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2 April 2019 /

Cambridge University Press reaches major Open Access agreement in Germany

Cambridge University Press has reached a major Open Access agreement with the Bavarian State Library (Bayerische Staatsbibliothek, BSB) on behalf of higher education and research institutions across Germany.

The three-year ‘read and publish’ agreement has been concluded with the German academic library consortium, which represents research universities, universities of applied sciences, non-university research institutions and academic libraries.

The agreement was negotiated and coordinated by BSB with financial support from the German Research Foundation (Deutsche Forschungsgemeinschaft).

Read and publish agreements pay for an institution to access a publisher’s journals and also cover the Article Processing Charges authors from that institution would normally pay to publish their work Open Access with that publisher.

Authors from institutions affiliated to the consortium can publish publicly-financed research articles in the Press’s hybrid journals. In addition, consortium members will have full access to their choice out of four prestigious collections of Cambridge University Press journals, depending on the institution.

It follows a ground-breaking read and publish agreement between the Press and the Bibsam consortium of Swedish higher education and research institutions in November. A similar agreement was struck with the UKB consortium of Dutch university libraries in May 2017.

Chris Bennett, Global Sales Director (Academic Publishing) at the Press, said: ‘This agreement is the latest in a series of read and publish deals to establish Open Access publishing in Cambridge journals for publicly-financed research articles. Together, they clearly demonstrate our determination to be at the forefront of building a sustainable, responsible transition to full Open Access on behalf of our authors, their institutions and those who fund them.’

Hildegard Schäffler, Head of Serials and Licensing at BSB, said: “We are delighted that we have been able to work with Cambridge University Press on the successful conversion of our long-standing consortium for Cambridge Journals into an innovative read and publish agreement and thus make an important contribution to the process of transition to full Open Access.”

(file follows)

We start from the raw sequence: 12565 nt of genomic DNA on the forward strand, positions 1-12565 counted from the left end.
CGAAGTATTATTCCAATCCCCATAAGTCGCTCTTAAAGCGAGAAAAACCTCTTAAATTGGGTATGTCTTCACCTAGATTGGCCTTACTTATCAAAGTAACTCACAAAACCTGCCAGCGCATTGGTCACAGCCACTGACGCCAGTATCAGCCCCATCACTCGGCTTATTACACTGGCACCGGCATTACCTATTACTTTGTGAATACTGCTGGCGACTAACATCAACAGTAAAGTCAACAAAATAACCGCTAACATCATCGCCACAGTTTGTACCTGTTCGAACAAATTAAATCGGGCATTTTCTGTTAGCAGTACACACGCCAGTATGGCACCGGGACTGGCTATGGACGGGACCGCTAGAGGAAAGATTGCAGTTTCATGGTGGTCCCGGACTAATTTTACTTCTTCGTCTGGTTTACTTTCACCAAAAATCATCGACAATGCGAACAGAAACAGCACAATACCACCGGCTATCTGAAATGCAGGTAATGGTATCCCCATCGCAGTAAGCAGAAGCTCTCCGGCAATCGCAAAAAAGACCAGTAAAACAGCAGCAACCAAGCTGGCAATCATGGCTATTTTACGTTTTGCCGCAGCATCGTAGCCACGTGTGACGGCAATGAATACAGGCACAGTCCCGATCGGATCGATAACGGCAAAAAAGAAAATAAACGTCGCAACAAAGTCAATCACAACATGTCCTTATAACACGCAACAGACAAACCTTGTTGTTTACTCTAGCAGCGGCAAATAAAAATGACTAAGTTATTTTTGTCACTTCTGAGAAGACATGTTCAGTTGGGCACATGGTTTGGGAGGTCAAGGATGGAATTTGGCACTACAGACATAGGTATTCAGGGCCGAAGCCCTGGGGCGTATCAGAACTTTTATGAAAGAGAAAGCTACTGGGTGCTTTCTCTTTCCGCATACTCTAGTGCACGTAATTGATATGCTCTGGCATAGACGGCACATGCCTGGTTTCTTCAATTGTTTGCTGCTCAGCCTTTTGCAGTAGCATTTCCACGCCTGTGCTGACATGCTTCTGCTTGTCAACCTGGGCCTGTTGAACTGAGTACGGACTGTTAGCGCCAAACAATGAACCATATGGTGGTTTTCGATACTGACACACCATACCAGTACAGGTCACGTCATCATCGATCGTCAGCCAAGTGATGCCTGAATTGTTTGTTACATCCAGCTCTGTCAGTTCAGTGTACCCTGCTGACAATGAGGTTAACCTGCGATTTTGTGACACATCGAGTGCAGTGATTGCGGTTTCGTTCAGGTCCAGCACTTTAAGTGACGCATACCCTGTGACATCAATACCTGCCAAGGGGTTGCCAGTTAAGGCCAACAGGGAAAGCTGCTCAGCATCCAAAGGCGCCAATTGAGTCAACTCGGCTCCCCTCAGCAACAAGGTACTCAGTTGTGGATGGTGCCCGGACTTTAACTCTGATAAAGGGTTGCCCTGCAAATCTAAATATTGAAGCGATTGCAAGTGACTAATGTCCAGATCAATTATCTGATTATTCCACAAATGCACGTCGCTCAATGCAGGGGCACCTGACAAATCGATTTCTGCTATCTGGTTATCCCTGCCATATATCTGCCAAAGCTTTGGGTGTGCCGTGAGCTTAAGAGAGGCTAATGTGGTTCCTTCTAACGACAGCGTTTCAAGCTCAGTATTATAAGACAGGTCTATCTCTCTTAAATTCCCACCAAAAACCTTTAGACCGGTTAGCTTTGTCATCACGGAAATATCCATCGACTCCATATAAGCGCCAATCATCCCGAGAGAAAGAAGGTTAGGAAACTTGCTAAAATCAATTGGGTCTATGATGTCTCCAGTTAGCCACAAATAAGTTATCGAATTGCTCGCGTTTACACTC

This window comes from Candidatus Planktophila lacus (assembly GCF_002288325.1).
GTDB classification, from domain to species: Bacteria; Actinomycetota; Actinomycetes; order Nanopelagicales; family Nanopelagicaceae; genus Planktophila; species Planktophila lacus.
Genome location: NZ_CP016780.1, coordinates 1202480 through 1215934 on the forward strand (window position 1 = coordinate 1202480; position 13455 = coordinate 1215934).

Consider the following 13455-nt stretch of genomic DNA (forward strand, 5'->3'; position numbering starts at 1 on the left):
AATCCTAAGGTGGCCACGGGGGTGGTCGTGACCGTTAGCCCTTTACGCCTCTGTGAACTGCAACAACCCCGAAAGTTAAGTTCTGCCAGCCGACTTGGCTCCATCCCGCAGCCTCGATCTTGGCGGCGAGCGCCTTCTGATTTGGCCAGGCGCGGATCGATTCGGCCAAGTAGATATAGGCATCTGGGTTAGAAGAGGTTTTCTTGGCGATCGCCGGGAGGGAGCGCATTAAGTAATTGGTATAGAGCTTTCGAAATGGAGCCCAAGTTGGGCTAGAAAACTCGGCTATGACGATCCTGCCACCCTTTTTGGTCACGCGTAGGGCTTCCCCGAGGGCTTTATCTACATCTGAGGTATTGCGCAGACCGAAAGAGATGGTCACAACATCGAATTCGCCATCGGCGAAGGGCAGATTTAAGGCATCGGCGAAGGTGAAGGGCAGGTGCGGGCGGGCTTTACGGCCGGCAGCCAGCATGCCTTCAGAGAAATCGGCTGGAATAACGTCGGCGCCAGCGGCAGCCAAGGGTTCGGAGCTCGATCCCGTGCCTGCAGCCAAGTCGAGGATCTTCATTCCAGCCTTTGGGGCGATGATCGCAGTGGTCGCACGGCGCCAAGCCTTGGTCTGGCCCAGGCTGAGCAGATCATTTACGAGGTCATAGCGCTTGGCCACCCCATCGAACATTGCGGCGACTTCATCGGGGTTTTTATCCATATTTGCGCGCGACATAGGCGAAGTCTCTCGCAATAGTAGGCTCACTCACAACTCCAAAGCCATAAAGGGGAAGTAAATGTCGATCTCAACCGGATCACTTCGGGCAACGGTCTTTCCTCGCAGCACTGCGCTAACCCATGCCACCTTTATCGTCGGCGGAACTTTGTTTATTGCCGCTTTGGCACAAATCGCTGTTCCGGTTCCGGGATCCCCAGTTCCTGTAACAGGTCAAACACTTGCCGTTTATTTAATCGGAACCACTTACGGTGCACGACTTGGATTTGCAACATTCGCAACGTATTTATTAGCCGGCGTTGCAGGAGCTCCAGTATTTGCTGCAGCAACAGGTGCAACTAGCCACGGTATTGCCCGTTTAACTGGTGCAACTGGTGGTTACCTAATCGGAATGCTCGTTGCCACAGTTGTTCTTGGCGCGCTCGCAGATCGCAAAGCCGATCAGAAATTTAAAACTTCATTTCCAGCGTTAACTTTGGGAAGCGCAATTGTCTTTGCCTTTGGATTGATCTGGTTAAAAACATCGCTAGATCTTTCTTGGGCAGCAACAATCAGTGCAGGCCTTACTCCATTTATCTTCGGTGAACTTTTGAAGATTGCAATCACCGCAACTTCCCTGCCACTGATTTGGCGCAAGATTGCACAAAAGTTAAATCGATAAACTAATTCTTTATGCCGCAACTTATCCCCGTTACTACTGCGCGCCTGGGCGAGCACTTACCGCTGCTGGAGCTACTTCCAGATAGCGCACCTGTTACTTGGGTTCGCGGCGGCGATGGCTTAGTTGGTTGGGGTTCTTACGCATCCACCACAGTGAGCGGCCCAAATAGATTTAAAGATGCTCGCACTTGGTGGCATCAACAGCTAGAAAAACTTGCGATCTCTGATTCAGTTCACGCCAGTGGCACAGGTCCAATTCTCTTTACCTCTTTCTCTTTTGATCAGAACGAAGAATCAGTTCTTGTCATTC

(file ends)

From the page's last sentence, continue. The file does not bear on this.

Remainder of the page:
Mandy Hill, Managing Director of Academic Publishing at the Press, said: ‘This and other recent agreements are part and parcel of our long-term commitment to Open Research – making scholarly publishing more accessible, while ensuring sustainability and quality for the academic community.’

[ENDS]

 

Contacts:

John Clare, Communications Manager for Cambridge University Press

T: 01223 326173

press@cambridge.org

Notes to editors:

About Cambridge University Press’s read and publish agreements: Cambridge University Press has made a number of Read and Publish agreements to establish Open Access publishing in Cambridge journals for publicly-financed research articles. Details of these agreements can be found on the Press’s website.

About Cambridge University Press: Cambridge University Press is part of the University of Cambridge. It furthers the University's mission by disseminating knowledge in the pursuit of education, learning and research at the highest international levels of excellence. Its extensive peer-reviewed publishing lists comprise 50,000 titles covering academic research and professional development, as well as school-level education and English language teaching. Playing a leading role in today's international marketplace, Cambridge University Press has more than 50 offices around the globe, and it distributes its products to nearly every country in the world.

About Open Research at the Press: As the Open Research movement seeks to unlock the potential in academic research by making knowledge accessible to all; we believe that making Open Research work for our communities is crucial.  Our history, relationship with the University and not-for-profit status creates a strong position from which we can engage the community, invest in innovative solutions and play an important role in helping to shape Open Research as it evolves.

About the Bavarian State Library:

The Bayerische Staatsbibliothek, founded in 1558 by Duke Albrecht V, is an international research library of world renown. With its approx. 33 million media units the library is one of the most important cultural heritage institutions of the world. With more than 2.3 million digitized works, the Bayerische Staatsbibliothek holds the largest digital data stock of all German libraries. A large variety of services is offered in the field of innovative digital use scenarios.

About the Deutsche Forschungsgemeinschaft (DFG): The DFG is the self-governing organisation for science and research in Germany. It serves all branches of science and the humanities. In organisational terms, the DFG is an association under private law. Its membership consists of German research universities, non-university research institutions, scientific associations and the Academies of Science and the Humanities. DFG is the largest public funder of research and also funds information infrastructure in Germany.

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